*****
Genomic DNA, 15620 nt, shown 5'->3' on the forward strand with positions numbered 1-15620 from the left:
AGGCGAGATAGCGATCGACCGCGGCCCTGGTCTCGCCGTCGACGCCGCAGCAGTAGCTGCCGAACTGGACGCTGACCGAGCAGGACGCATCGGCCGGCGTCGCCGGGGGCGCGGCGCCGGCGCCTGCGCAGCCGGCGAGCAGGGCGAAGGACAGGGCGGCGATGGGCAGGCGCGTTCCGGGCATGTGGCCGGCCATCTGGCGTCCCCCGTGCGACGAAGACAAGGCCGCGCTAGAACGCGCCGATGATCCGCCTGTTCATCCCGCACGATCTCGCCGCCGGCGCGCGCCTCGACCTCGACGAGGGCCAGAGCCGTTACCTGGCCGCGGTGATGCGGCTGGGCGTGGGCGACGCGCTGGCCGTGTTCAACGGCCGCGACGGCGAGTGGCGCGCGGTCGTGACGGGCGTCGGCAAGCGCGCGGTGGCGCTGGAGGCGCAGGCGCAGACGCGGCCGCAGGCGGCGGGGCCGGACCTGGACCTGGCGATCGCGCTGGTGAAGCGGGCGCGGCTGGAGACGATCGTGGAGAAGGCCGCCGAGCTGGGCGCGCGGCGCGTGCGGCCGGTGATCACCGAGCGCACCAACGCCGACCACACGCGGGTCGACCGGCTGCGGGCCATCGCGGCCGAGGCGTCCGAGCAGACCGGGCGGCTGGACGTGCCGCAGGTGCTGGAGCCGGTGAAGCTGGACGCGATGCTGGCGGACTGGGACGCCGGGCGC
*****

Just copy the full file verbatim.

Genomic DNA, 15620 nt, shown 5'->3' on the forward strand with positions numbered 1-15620 from the left:
AGGCGAGATAGCGATCGACCGCGGCCCTGGTCTCGCCGTCGACGCCGCAGCAGTAGCTGCCGAACTGGACGCTGACCGAGCAGGACGCATCGGCCGGCGTCGCCGGGGGCGCGGCGCCGGCGCCTGCGCAGCCGGCGAGCAGGGCGAAGGACAGGGCGGCGATGGGCAGGCGCGTTCCGGGCATGTGGCCGGCCATCTGGCGTCCCCCGTGCGACGAAGACAAGGCCGCGCTAGAACGCGCCGATGATCCGCCTGTTCATCCCGCACGATCTCGCCGCCGGCGCGCGCCTCGACCTCGACGAGGGCCAGAGCCGTTACCTGGCCGCGGTGATGCGGCTGGGCGTGGGCGACGCGCTGGCCGTGTTCAACGGCCGCGACGGCGAGTGGCGCGCGGTCGTGACGGGCGTCGGCAAGCGCGCGGTGGCGCTGGAGGCGCAGGCGCAGACGCGGCCGCAGGCGGCGGGGCCGGACCTGGACCTGGCGATCGCGCTGGTGAAGCGGGCGCGGCTGGAGACGATCGTGGAGAAGGCCGCCGAGCTGGGCGCGCGGCGCGTGCGGCCGGTGATCACCGAGCGCACCAACGCCGACCACACGCGGGTCGACCGGCTGCGGGCCATCGCGGCCGAGGCGTCCGAGCAGACCGGGCGGCTGGACGTGCCGCAGGTGCTGGAGCCGGTGAAGCTGGACGCGATGCTGGCGGACTGGGACGCCGGGCGC